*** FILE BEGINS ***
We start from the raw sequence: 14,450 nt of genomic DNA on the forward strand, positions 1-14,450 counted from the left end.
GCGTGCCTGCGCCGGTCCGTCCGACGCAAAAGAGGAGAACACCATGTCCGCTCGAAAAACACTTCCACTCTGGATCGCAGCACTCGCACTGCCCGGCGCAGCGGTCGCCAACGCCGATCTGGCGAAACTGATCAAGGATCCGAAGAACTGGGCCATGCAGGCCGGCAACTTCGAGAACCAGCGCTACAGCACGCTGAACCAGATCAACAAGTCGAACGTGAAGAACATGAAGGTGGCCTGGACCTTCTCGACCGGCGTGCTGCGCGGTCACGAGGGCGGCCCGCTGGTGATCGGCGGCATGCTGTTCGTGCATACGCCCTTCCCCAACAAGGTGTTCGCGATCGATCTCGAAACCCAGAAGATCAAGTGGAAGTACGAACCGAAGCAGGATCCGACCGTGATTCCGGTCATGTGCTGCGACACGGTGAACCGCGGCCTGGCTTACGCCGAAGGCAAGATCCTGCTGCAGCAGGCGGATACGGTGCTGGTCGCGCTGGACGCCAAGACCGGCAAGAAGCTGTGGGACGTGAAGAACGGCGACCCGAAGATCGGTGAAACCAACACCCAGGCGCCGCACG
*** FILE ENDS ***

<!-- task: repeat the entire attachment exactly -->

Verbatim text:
We start from the raw sequence: 14,450 nt of genomic DNA on the forward strand, positions 1-14,450 counted from the left end.
GCGTGCCTGCGCCGGTCCGTCCGACGCAAAAGAGGAGAACACCATGTCCGCTCGAAAAACACTTCCACTCTGGATCGCAGCACTCGCACTGCCCGGCGCAGCGGTCGCCAACGCCGATCTGGCGAAACTGATCAAGGATCCGAAGAACTGGGCCATGCAGGCCGGCAACTTCGAGAACCAGCGCTACAGCACGCTGAACCAGATCAACAAGTCGAACGTGAAGAACATGAAGGTGGCCTGGACCTTCTCGACCGGCGTGCTGCGCGGTCACGAGGGCGGCCCGCTGGTGATCGGCGGCATGCTGTTCGTGCATACGCCCTTCCCCAACAAGGTGTTCGCGATCGATCTCGAAACCCAGAAGATCAAGTGGAAGTACGAACCGAAGCAGGATCCGACCGTGATTCCGGTCATGTGCTGCGACACGGTGAACCGCGGCCTGGCTTACGCCGAAGGCAAGATCCTGCTGCAGCAGGCGGATACGGTGCTGGTCGCGCTGGACGCCAAGACCGGCAAGAAGCTGTGGGACGTGAAGAACGGCGACCCGAAGATCGGTGAAACCAACACCCAGGCGCCGCACG